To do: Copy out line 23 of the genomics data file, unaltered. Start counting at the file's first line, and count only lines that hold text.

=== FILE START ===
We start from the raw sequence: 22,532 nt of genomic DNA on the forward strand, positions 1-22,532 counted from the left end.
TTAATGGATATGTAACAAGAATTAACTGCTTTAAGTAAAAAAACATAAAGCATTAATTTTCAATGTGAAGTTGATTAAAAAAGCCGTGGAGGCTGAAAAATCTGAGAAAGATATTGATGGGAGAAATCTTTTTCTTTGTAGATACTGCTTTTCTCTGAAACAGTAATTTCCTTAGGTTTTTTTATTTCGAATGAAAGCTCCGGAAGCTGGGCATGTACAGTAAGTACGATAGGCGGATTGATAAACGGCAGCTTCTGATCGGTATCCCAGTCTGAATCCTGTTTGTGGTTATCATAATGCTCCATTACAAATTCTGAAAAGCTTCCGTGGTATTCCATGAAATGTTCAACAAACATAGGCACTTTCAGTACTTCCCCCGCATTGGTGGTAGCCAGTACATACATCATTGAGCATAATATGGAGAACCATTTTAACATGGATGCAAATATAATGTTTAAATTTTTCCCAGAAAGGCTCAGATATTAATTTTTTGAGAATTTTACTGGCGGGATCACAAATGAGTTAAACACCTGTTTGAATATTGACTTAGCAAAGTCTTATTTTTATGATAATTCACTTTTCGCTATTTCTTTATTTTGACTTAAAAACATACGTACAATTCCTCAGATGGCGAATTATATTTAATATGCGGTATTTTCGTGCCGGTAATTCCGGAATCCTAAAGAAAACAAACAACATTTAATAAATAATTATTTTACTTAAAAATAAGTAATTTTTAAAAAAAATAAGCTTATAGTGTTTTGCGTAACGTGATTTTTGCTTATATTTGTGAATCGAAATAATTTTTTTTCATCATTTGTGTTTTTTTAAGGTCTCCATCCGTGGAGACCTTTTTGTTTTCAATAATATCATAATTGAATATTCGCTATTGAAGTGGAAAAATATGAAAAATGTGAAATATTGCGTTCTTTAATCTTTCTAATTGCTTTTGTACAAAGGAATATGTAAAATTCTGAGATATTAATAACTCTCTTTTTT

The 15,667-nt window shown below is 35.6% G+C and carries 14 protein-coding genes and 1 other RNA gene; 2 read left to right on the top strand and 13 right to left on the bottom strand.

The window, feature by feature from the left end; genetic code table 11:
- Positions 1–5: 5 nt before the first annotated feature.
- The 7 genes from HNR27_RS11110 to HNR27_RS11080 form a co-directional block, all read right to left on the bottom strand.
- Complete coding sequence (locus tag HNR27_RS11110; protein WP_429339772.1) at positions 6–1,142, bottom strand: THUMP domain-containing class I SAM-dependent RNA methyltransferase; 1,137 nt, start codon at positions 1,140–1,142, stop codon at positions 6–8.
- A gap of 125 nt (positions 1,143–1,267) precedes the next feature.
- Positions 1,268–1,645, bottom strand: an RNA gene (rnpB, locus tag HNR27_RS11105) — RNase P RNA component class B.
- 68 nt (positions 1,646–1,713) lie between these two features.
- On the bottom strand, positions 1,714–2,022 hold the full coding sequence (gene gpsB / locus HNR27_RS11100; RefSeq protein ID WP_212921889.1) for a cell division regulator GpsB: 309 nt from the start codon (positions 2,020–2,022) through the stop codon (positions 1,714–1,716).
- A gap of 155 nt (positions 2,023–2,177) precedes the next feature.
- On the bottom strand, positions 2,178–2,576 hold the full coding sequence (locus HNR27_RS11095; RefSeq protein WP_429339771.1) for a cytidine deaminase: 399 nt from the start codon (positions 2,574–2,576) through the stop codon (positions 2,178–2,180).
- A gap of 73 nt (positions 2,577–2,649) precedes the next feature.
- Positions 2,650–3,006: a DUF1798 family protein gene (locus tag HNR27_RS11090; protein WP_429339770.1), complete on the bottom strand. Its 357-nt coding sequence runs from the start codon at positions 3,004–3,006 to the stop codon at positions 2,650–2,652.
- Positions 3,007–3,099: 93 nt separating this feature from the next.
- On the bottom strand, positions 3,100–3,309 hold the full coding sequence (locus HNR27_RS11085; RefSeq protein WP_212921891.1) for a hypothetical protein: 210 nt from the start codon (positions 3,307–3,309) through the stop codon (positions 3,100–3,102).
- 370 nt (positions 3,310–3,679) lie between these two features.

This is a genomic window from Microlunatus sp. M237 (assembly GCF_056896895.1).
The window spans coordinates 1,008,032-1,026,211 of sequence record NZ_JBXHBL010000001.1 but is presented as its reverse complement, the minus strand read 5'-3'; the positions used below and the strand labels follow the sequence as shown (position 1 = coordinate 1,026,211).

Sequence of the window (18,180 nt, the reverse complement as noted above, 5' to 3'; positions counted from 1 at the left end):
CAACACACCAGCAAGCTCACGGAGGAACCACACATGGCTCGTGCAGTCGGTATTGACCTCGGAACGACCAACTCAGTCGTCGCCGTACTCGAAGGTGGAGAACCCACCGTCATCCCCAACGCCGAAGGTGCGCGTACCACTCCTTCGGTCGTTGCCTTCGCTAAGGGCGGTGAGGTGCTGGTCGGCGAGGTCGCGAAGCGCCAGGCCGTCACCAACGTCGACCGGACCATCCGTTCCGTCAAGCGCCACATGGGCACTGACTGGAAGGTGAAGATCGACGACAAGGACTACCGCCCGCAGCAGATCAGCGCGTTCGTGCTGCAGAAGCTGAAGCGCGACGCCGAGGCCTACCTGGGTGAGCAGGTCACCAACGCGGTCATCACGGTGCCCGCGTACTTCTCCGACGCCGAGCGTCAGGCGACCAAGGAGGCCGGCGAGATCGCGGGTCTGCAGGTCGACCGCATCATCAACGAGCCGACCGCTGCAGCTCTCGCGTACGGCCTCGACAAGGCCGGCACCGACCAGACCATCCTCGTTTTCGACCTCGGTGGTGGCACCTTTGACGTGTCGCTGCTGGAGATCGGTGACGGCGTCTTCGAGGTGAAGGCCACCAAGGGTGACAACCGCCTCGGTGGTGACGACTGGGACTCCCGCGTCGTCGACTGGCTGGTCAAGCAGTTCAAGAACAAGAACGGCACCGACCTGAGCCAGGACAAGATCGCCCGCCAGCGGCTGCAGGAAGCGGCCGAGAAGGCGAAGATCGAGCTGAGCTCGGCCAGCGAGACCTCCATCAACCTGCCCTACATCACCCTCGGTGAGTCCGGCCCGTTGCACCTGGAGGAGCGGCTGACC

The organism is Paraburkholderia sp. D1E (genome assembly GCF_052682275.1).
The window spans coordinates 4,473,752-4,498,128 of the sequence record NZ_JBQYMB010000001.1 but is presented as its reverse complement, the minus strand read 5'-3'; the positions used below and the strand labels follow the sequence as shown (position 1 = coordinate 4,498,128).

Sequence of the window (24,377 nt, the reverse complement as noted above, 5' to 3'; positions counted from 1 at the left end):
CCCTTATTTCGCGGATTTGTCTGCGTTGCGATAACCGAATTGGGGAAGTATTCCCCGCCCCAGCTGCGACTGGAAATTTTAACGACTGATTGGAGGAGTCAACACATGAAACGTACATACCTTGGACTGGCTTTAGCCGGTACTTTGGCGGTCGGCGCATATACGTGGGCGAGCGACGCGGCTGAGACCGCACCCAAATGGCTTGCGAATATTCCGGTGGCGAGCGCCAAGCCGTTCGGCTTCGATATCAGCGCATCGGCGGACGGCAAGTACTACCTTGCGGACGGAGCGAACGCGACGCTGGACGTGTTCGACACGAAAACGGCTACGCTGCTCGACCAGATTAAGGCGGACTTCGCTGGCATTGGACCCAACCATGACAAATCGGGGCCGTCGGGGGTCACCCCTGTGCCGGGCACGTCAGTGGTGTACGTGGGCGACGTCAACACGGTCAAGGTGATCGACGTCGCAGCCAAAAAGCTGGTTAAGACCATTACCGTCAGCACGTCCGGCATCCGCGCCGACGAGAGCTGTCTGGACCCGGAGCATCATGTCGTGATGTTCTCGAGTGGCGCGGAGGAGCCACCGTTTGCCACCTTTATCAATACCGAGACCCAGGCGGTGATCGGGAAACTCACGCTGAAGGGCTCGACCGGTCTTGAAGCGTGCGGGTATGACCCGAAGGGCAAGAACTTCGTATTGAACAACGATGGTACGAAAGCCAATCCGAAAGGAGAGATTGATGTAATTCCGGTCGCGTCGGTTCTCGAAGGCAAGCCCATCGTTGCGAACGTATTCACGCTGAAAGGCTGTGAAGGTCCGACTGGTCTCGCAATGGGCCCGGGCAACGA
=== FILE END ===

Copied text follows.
The organism is Paraburkholderia sp. D1E (genome assembly GCF_052682275.1).